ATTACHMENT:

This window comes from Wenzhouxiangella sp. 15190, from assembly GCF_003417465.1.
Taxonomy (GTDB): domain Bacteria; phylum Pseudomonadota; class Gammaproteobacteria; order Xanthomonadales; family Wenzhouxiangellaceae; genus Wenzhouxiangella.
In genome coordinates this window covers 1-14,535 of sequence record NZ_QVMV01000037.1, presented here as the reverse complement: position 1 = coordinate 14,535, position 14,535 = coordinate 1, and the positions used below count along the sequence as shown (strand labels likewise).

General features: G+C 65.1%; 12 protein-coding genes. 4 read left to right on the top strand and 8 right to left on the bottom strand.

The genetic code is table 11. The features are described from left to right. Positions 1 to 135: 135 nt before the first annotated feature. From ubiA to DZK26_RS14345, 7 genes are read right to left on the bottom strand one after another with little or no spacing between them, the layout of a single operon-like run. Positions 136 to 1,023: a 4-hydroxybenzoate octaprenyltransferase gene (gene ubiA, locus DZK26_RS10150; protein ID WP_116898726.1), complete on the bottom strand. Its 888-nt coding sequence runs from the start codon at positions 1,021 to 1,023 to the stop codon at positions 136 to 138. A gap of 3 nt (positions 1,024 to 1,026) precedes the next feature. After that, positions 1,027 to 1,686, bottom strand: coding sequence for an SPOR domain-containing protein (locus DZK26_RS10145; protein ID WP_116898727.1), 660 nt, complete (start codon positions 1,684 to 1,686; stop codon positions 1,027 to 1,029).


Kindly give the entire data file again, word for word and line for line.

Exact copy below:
This window comes from Wenzhouxiangella sp. 15190, from assembly GCF_003417465.1.
Taxonomy (GTDB): domain Bacteria; phylum Pseudomonadota; class Gammaproteobacteria; order Xanthomonadales; family Wenzhouxiangellaceae; genus Wenzhouxiangella.
In genome coordinates this window covers 1-14,535 of sequence record NZ_QVMV01000037.1, presented here as the reverse complement: position 1 = coordinate 14,535, position 14,535 = coordinate 1, and the positions used below count along the sequence as shown (strand labels likewise).

General features: G+C 65.1%; 12 protein-coding genes. 4 read left to right on the top strand and 8 right to left on the bottom strand.

The genetic code is table 11. The features are described from left to right. Positions 1 to 135: 135 nt before the first annotated feature. From ubiA to DZK26_RS14345, 7 genes are read right to left on the bottom strand one after another with little or no spacing between them, the layout of a single operon-like run. Positions 136 to 1,023: a 4-hydroxybenzoate octaprenyltransferase gene (gene ubiA, locus DZK26_RS10150; protein ID WP_116898726.1), complete on the bottom strand. Its 888-nt coding sequence runs from the start codon at positions 1,021 to 1,023 to the stop codon at positions 136 to 138. A gap of 3 nt (positions 1,024 to 1,026) precedes the next feature. After that, positions 1,027 to 1,686, bottom strand: coding sequence for an SPOR domain-containing protein (locus DZK26_RS10145; protein ID WP_116898727.1), 660 nt, complete (start codon positions 1,684 to 1,686; stop codon positions 1,027 to 1,029).